Some hedge funds are holding onto their bets against Treasuries even after a sharp U.S. government bond rally bruised bearish investors earlier this week.
Leveraged funds were net short several longer-dated maturities of Treasuries in futures markets, the latest data from the Commodity Futures Trading Commission showed last week.
This potentially left them vulnerable to the bond rally as some market participants exited the so-called reflation trade on concerns that U.S. growth will slow in the second half of the year.
Fresh data due out on Friday may offer a more complete picture of the extent to which the surge in Treasury prices, which move inversely to yields, shook out bearish investors. Yields on the benchmark 10-year Treasury stood at around 1.29% late Wednesday, rebounding from a low of just below 1.13 hit earlier this week. They peaked at over 1.77% earlier this year.
Some hedge fund managers, however, believe more room is available for the reflation trade, which saw investors pile into bearish Treasury bets and shares of companies that would benefit from a powerful rebound in U.S. growth.
Among the factors driving the bearish view on Treasuries are forecasts of persistent inflation, skepticism that the Delta variant of COVID-19 will have a significant impact on growth, and expectations that the Federal Reserve will begin unwinding its easy money policies sooner than expected.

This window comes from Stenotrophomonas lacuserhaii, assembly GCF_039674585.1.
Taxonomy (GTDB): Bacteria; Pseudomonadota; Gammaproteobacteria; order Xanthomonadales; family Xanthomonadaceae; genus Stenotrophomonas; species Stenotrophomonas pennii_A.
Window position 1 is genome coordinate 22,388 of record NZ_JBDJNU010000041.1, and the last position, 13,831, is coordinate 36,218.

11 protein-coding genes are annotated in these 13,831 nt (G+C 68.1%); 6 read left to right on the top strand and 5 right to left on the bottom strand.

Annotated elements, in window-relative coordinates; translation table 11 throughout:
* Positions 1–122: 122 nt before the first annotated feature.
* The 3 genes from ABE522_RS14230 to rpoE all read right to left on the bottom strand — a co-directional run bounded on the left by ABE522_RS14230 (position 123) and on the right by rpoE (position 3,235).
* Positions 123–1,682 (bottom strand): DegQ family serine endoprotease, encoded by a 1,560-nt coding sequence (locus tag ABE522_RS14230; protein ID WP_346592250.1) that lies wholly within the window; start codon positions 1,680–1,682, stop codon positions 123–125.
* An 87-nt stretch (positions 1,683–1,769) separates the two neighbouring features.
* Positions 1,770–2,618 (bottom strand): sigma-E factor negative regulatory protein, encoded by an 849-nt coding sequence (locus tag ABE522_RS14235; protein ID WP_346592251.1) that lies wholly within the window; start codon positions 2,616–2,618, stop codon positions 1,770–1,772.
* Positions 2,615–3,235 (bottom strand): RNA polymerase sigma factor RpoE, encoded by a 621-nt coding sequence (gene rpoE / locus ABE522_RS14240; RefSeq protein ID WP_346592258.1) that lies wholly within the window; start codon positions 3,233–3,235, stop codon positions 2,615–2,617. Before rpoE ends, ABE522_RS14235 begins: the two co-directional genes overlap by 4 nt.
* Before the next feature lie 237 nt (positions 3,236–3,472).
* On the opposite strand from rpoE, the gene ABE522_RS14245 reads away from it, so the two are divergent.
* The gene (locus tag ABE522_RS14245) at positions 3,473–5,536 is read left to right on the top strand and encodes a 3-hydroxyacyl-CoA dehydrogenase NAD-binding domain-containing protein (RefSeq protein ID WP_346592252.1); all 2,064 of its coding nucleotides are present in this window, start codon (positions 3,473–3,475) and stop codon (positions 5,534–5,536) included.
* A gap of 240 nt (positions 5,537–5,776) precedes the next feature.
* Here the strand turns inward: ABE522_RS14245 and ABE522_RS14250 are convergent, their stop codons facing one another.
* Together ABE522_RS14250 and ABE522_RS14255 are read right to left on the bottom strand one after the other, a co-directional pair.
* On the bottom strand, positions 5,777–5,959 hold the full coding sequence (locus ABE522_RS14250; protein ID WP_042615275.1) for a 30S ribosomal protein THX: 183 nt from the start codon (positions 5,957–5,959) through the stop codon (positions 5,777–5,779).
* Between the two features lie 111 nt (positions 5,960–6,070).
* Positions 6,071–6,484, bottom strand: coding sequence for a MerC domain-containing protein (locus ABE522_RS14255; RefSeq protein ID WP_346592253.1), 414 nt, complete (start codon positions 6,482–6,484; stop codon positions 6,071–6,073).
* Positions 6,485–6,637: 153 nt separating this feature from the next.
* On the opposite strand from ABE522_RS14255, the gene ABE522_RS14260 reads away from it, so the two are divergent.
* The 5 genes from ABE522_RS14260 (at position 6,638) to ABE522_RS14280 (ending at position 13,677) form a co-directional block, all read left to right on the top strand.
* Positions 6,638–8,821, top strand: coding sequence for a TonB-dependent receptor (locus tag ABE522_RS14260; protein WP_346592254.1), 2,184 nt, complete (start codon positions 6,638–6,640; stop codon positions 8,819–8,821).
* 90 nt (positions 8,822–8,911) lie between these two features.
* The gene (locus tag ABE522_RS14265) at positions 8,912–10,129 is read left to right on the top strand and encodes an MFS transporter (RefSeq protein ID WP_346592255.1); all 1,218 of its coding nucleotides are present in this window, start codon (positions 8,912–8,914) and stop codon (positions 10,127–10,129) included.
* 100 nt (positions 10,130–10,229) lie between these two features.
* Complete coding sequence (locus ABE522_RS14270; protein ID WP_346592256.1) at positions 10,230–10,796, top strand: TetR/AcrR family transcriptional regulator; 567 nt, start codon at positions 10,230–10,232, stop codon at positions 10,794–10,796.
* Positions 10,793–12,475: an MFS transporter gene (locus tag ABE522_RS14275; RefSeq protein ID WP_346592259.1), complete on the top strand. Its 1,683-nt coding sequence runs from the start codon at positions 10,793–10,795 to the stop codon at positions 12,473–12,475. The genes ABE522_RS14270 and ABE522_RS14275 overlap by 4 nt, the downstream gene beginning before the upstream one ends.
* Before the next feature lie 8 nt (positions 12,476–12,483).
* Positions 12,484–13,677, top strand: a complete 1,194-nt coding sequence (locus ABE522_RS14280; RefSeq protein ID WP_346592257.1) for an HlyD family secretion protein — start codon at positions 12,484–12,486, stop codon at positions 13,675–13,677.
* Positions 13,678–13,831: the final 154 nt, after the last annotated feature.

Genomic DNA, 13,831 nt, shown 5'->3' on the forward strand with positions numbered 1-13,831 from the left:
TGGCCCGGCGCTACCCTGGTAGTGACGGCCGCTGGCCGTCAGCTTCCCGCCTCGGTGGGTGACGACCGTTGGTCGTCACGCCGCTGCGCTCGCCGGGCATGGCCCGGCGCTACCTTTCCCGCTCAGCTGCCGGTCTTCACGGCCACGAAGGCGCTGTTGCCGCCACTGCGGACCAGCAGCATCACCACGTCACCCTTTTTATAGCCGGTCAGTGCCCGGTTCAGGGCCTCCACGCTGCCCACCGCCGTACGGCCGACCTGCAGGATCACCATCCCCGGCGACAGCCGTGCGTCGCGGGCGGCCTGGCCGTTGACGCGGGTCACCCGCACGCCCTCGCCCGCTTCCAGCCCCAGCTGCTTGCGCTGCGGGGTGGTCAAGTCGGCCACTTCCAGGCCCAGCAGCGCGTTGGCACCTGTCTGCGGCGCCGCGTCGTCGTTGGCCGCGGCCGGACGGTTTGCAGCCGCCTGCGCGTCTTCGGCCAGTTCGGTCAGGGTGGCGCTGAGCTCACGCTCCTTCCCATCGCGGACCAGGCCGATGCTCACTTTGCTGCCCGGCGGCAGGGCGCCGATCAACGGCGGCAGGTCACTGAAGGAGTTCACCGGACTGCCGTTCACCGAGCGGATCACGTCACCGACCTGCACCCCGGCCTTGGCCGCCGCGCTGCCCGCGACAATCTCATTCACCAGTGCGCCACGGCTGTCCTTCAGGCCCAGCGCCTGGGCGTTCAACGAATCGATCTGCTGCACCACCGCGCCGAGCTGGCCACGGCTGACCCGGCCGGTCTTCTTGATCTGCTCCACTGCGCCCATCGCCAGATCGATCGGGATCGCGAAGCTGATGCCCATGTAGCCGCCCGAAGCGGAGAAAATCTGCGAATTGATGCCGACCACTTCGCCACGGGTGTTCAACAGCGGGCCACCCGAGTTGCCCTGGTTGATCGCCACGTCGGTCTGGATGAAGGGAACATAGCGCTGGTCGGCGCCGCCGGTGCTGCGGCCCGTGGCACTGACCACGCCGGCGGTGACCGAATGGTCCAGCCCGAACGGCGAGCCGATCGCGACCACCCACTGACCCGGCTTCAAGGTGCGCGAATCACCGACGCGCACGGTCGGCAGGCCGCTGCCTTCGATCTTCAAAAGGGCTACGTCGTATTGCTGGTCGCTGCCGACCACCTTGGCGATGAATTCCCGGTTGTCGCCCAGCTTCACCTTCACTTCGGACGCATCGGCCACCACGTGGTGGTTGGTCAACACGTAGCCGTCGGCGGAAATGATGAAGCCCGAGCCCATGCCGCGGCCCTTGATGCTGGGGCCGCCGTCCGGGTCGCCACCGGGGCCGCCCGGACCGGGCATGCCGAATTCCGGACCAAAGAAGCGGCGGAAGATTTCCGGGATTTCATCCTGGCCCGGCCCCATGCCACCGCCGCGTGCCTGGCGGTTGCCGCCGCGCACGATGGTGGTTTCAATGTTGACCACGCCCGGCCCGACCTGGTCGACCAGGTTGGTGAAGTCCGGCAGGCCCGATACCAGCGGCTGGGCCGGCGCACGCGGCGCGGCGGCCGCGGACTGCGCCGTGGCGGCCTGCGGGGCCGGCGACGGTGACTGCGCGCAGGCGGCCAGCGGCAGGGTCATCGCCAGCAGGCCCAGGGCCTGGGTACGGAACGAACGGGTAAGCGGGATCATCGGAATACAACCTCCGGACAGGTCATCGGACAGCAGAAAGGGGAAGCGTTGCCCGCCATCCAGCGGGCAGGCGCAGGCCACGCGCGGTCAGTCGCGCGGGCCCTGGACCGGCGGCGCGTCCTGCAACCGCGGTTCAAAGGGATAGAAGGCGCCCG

“The consensus is that current yield levels are just too low for the level of inflation we have ... and it doesn’t really look like hedge funds have tapped out of their positions,” said Troy Gayeski, partner and co-chief investment officer at U.S.-based SkyBridge Capital, a fund of hedge funds with $7.5 billion under management.
Hugo Rogers, who oversees $1 billion of discretionary, multi-asset portfolios and a long-short hedge fund as chief investment officer of Deltec Bank and Trust, enjoyed hefty returns on his bearish Treasury bets when yields climbed earlier this year.
More recently, however, the reflation trade “has been a bad place to be,” he said.
Still, Rogers is holding onto his bearish bets, expecting the benchmark 10-year Treasury yield to top 2% as inflation persists longer than markets appear to be pricing in.
“We don’t think the Delta variant or tapering will be enough to derail either growth or inflation,” he said.
One London-based hedge fund manager told Reuters a short position in U.S. Treasuries had cost the firm about 60 basis points, but its fundamental view remained that yields would end up higher by the end of the year.
“The reflation trade is very far from done,” the manager said, adding that an expected ramp-up of U.S. debt issuance in October could push yields higher.
“I think the narrative of regime change still holds up,” said Robert Sears, chief investment officer at Capital Generation Partners.
“Next year, we would expect rates to be going up in what looks to be a positive environment for growth, and I think that’s the rationale most managers are maintaining.”
Others are holding off from taking a view on the direction of Treasuries.
Edouard de Langlade, chief investment officer at Swiss-based macro hedge fund firm EDL Capital, has avoided fixed income markets, believing the Fed will maintain a dovish stance for longer than expected.
“At the moment, you just cannot go long the fixed income market as there is no value, and going short has been a very painful trade recently, so we remain on the sidelines.”
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